However, in November 2017 the Department of Veterans Affairs started to review the National Academy of Medicine (NAM)’s latest report regarding Veterans and Agent Orange and is conducting a legal and regulatory review of these potential presumptive conditions for awarding disability compensation to eligible veterans.
A Veteran who believes he or she has a disease caused by Agent Orange exposure that is not one of the conditions listed below must show an actual connection between the disease and herbicide exposure during military service.
Q: When will the VA allow promote the use of Marijuana for pain and PTSD. How can I get into a Marijuana study?
A: Several states in the U.S. have approved the use of marijuana for medical and/or recreational use. Veterans should know that federal law classifies marijuana – including all derivative products – as a Schedule One controlled substance. This makes it illegal in the eyes of the federal government.
To comply with laws, such as the Controlled Substances Act (Title 21 United States Code (U.S.C.) 801 et. al.), VA health care providers are prohibited from completing forms or registering Veterans for participation in a State-approved marijuana program. However, Veterans that are in state medical marijuana studies should consult their VA provider to discuss how marijuana may impact other aspects of their overall care, such as how marijuana may interact with other medications. View the full directive: Access to VHA Clinical Programs for Veterans Participating in State-Approved Marijuana Programs.
Q: How can I find out which (outside) providers can provide me healthcare though VA Community Care programs (Choice)?
A: If you are requesting Care in the Community (formerly known as the Choice Program), please contact your local VA medical facility to coordinate your care. They will be able to provide you help with your healthcare needs and offer community care options. If you are unaware of whom you should contact, visit the VA Facility Locator to find your closest VA site of care at: https://www.va.gov/directory/guide/home.asp.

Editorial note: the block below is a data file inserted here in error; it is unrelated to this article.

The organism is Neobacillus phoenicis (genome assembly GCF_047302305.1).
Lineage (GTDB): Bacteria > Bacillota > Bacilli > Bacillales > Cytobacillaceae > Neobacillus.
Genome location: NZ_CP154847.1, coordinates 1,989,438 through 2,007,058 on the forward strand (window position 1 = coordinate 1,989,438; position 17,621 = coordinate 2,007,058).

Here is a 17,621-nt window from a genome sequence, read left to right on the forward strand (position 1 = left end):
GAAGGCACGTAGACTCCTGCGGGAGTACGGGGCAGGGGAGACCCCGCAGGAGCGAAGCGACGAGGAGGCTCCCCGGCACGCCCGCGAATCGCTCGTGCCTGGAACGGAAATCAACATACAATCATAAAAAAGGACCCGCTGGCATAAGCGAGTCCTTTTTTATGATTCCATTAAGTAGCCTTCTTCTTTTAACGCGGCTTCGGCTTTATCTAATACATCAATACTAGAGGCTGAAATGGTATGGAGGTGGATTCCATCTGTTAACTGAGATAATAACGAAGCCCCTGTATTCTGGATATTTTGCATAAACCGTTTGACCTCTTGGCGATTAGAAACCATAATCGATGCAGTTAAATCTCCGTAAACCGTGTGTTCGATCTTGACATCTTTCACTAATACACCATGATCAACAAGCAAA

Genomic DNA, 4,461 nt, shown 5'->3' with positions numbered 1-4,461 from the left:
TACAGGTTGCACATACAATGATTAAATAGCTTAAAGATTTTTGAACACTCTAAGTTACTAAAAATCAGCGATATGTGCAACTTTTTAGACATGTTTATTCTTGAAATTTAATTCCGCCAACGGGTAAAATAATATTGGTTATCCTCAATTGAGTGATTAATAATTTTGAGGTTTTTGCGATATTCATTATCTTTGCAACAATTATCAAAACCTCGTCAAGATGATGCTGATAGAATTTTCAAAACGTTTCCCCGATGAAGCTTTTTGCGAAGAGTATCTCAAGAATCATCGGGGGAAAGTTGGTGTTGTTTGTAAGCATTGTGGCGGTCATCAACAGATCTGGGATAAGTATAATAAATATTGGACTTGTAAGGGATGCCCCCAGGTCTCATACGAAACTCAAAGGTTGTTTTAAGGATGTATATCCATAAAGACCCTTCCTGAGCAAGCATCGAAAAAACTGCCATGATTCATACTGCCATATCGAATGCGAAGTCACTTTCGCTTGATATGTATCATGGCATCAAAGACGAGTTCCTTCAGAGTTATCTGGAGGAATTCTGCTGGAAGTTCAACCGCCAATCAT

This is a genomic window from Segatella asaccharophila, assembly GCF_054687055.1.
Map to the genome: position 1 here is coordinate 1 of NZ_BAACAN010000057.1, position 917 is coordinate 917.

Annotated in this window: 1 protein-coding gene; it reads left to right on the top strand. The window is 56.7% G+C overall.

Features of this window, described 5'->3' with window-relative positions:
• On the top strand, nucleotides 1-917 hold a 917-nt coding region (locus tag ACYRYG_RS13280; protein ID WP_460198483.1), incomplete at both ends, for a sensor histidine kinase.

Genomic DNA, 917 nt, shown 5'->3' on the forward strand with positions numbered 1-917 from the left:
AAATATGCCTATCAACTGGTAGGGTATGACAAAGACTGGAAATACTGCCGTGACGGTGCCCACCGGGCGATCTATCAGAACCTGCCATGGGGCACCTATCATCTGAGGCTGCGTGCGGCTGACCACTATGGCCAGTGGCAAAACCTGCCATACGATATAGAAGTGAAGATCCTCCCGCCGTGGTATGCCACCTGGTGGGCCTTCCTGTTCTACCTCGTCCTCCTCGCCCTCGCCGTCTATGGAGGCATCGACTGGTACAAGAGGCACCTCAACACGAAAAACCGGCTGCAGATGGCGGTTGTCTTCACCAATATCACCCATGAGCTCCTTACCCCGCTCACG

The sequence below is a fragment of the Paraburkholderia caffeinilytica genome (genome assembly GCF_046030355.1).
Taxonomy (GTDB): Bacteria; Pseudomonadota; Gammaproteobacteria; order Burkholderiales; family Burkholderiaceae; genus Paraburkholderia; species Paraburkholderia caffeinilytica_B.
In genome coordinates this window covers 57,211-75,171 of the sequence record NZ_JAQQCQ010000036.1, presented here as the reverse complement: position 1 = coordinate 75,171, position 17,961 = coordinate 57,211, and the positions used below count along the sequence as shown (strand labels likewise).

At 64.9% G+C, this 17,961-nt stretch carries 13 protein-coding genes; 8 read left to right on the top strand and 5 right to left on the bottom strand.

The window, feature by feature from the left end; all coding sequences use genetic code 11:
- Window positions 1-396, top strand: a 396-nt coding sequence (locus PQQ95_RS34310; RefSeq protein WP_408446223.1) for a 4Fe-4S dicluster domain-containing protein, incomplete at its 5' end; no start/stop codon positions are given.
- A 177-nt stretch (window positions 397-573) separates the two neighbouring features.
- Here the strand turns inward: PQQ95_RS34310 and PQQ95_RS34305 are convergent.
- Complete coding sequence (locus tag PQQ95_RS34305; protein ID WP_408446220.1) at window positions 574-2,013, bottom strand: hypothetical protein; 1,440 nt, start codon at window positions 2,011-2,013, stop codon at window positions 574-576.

Q: How do I know if I am eligible for Community Care Programs through the VA?
A: Veterans may be eligible to receive care through the VA Community Care Program (formally known as the Choice Program), if a Veteran faces an excessive burden in traveling to the nearest VA medical facility (such as geographic challenges, environmental factors, or a health problem that makes it hard for you to travel), lives more than 40 miles (driving distance) from the nearest VA medical facility, or can’t make an appointment for the Veteran at the nearest VA medical facility within 30 days of the clinically indicated date. If you are having issues please call the Choice Program Support Line: 866-606-8198 or visit https://www.va.gov/COMMUNITYCARE/programs/veterans/VCP/index.asp#news.
Q: My provider has not been paid by the VA for Community (Choice) Care and it is impacting my credit score; who can I reach out to?
A: VA Adverse Credit Helpline: 877-881-7618 VA will help you resolve adverse credit reporting and debt collection issues as a result of using the Veterans Choice Program.